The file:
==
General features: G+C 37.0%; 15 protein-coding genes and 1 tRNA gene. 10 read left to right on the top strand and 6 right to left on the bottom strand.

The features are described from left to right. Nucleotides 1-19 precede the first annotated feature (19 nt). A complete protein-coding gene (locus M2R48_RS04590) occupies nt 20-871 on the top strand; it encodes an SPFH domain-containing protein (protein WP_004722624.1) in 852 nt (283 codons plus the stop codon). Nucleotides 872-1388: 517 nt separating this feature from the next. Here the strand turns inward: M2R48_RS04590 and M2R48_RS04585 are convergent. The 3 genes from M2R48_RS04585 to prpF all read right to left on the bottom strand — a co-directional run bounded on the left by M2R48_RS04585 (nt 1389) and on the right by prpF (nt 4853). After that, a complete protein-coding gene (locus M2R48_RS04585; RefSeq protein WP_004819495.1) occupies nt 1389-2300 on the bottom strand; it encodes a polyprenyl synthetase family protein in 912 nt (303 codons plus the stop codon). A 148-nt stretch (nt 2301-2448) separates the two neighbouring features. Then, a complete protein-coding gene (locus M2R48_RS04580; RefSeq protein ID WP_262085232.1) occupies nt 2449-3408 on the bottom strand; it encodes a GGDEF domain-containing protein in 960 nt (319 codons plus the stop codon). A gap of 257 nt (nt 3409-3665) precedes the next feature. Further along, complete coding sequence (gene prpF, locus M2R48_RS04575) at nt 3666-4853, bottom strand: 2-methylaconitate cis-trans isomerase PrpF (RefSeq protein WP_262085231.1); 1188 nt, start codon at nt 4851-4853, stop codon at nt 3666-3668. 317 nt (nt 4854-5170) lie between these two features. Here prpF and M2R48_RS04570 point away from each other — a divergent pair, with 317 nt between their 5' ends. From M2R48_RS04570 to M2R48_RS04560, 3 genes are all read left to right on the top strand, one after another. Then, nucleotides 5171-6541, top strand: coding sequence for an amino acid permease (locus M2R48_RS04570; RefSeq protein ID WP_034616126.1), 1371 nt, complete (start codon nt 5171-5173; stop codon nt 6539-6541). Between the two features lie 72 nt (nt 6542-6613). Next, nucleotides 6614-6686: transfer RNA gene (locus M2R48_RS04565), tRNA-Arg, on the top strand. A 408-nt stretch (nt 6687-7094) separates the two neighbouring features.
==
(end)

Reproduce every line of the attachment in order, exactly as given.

General features: G+C 37.0%; 15 protein-coding genes and 1 tRNA gene. 10 read left to right on the top strand and 6 right to left on the bottom strand.

The features are described from left to right. Nucleotides 1-19 precede the first annotated feature (19 nt). A complete protein-coding gene (locus M2R48_RS04590) occupies nt 20-871 on the top strand; it encodes an SPFH domain-containing protein (protein WP_004722624.1) in 852 nt (283 codons plus the stop codon). Nucleotides 872-1388: 517 nt separating this feature from the next. Here the strand turns inward: M2R48_RS04590 and M2R48_RS04585 are convergent. The 3 genes from M2R48_RS04585 to prpF all read right to left on the bottom strand — a co-directional run bounded on the left by M2R48_RS04585 (nt 1389) and on the right by prpF (nt 4853). After that, a complete protein-coding gene (locus M2R48_RS04585; RefSeq protein WP_004819495.1) occupies nt 1389-2300 on the bottom strand; it encodes a polyprenyl synthetase family protein in 912 nt (303 codons plus the stop codon). A 148-nt stretch (nt 2301-2448) separates the two neighbouring features. Then, a complete protein-coding gene (locus M2R48_RS04580; RefSeq protein ID WP_262085232.1) occupies nt 2449-3408 on the bottom strand; it encodes a GGDEF domain-containing protein in 960 nt (319 codons plus the stop codon). A gap of 257 nt (nt 3409-3665) precedes the next feature. Further along, complete coding sequence (gene prpF, locus M2R48_RS04575) at nt 3666-4853, bottom strand: 2-methylaconitate cis-trans isomerase PrpF (RefSeq protein WP_262085231.1); 1188 nt, start codon at nt 4851-4853, stop codon at nt 3666-3668. 317 nt (nt 4854-5170) lie between these two features. Here prpF and M2R48_RS04570 point away from each other — a divergent pair, with 317 nt between their 5' ends. From M2R48_RS04570 to M2R48_RS04560, 3 genes are all read left to right on the top strand, one after another. Then, nucleotides 5171-6541, top strand: coding sequence for an amino acid permease (locus M2R48_RS04570; RefSeq protein ID WP_034616126.1), 1371 nt, complete (start codon nt 5171-5173; stop codon nt 6539-6541). Between the two features lie 72 nt (nt 6542-6613). Next, nucleotides 6614-6686: transfer RNA gene (locus M2R48_RS04565), tRNA-Arg, on the top strand. A 408-nt stretch (nt 6687-7094) separates the two neighbouring features.